Hang on a minute …?

You need an online tool to add up a string of whole numbers? While I’ve come across a lot of evidence to suggest a brain isn’t always a requirement in the world of self-publishing, in general I’ve found that mine is usually sufficient enough for this task, often with the help of the fingers on one hand, or occasionally both on a good month. And if you’re one of the lucky ones who sells in the kind of numbers that might take more than few seconds to easily calculate, then there’s always that trusty tool known as a calculator. Most computers have them, as, often, do desks, drawers and pockets.

The paragraph above might come across as being a little condescending, but be assured it was meant to be tongue in cheek. However, this online tool is a simple example of a writer’s crutch.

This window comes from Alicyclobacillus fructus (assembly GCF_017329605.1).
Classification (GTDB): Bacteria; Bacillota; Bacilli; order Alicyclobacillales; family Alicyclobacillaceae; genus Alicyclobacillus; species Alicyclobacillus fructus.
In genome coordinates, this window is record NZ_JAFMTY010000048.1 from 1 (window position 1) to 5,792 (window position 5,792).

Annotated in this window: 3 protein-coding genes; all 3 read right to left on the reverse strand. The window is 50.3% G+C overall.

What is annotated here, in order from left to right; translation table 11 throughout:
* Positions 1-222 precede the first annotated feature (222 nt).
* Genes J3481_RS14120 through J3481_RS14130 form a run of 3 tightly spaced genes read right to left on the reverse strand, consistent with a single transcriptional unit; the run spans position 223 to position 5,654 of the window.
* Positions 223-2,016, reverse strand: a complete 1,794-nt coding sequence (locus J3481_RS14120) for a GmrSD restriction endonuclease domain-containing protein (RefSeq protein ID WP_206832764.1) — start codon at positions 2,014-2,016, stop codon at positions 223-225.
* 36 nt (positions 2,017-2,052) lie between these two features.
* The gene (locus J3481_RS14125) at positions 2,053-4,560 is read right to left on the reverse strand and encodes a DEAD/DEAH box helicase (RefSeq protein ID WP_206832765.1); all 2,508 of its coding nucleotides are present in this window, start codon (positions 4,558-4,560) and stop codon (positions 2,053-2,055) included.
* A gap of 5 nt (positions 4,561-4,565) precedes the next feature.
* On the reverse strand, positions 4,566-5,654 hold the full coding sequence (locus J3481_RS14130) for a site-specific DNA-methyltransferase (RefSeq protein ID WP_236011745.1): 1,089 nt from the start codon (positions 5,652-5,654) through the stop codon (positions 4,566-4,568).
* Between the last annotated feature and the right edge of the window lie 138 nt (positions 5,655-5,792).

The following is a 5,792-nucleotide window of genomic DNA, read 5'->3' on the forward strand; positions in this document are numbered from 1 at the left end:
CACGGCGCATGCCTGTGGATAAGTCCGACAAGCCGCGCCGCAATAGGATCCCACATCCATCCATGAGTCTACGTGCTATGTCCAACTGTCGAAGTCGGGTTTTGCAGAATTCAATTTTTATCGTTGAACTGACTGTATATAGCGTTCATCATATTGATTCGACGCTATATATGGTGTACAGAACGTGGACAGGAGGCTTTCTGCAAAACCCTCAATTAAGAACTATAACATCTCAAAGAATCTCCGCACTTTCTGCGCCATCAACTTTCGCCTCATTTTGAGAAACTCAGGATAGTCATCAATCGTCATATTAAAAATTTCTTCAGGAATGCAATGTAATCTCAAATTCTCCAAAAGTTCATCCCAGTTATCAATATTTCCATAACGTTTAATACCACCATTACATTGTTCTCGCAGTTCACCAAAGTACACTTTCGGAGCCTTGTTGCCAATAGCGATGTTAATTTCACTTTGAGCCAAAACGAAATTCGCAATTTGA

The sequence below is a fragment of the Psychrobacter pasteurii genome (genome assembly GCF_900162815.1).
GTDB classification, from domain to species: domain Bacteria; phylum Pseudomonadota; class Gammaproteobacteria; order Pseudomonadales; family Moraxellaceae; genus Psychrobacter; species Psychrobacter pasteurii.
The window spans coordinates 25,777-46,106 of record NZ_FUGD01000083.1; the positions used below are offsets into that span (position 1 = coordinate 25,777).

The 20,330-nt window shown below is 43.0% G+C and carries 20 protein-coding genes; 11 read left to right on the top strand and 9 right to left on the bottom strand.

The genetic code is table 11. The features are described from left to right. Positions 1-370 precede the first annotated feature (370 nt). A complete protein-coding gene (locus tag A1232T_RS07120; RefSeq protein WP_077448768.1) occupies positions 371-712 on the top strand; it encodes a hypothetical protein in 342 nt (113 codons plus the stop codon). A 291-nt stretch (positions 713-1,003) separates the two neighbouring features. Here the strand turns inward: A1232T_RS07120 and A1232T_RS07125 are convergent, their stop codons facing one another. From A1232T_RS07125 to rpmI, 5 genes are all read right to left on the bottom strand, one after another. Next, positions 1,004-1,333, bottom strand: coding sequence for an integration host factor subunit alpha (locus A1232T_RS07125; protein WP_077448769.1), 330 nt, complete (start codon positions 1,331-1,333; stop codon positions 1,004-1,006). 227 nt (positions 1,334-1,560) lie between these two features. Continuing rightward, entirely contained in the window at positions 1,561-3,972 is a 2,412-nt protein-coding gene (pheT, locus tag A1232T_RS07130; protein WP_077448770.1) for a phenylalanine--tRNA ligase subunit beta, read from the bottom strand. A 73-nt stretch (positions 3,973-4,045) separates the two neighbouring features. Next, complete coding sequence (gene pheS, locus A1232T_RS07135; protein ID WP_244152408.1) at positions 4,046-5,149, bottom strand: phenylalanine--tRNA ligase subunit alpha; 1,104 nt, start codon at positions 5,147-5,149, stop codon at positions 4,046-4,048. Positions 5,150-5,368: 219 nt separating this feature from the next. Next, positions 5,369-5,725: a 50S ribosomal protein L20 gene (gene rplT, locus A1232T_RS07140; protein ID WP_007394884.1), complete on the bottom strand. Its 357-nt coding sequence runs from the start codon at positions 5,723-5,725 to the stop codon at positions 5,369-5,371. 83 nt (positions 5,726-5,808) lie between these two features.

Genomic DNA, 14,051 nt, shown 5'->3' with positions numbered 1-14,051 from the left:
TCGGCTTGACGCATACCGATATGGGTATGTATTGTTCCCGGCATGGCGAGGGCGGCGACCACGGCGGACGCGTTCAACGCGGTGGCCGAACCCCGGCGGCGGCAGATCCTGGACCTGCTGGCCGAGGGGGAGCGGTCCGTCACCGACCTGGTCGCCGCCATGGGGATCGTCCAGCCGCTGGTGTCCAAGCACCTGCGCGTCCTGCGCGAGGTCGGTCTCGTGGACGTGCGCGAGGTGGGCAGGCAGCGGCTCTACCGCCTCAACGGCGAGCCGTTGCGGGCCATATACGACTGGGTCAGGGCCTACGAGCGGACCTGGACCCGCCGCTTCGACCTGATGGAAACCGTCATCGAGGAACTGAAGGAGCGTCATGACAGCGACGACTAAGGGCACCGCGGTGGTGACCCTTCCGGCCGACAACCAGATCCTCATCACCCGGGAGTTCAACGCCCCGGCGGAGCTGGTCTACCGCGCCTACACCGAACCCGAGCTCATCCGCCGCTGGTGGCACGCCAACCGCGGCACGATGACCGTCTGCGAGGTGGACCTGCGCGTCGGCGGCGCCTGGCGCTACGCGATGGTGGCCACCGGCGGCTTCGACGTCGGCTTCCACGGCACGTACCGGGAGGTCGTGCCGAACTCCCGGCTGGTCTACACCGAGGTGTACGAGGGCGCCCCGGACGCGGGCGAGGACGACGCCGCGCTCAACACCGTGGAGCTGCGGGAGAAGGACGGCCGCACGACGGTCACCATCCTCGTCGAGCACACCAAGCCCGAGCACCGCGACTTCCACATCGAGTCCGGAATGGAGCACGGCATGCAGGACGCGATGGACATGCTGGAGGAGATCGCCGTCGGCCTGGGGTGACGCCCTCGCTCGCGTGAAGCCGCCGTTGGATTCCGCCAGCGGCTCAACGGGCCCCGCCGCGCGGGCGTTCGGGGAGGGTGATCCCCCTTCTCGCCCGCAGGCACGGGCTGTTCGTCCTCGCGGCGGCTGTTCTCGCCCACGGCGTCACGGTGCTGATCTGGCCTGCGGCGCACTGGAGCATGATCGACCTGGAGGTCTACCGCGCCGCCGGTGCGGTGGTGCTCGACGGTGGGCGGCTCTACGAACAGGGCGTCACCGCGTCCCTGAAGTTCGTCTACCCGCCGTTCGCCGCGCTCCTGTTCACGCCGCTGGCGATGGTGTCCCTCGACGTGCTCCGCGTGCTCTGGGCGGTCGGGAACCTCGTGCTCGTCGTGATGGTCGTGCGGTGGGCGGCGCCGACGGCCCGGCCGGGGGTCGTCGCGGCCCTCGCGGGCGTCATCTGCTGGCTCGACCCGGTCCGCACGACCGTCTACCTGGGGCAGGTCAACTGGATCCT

Of these, the self-publishing writer should beware.

I see lots of posts on forums by self-published authors wanting programs to help them do things. “How do I keep track of sales/chapters/characters?” Um … Excel? Or failing that a pen and a piece of paper?

I see a lot of writers talking about a program called Scrivener. I don’t know what that is, but apparently it’s a computer program that organizes the hell out of your novel. Personally I’m happy with an old version of Word and a simple Excel spreadsheet, but even that is a crutch. A computer is a crutch to make life easier for writers who used to write on a typewriter, which was in turn a crutch for a writer who used to use a pen, which was a crutch for carving something on a rock, itself a crutch for your mouth, which was a crutch for your heart, which is where stories truly come from … whatever, you get it.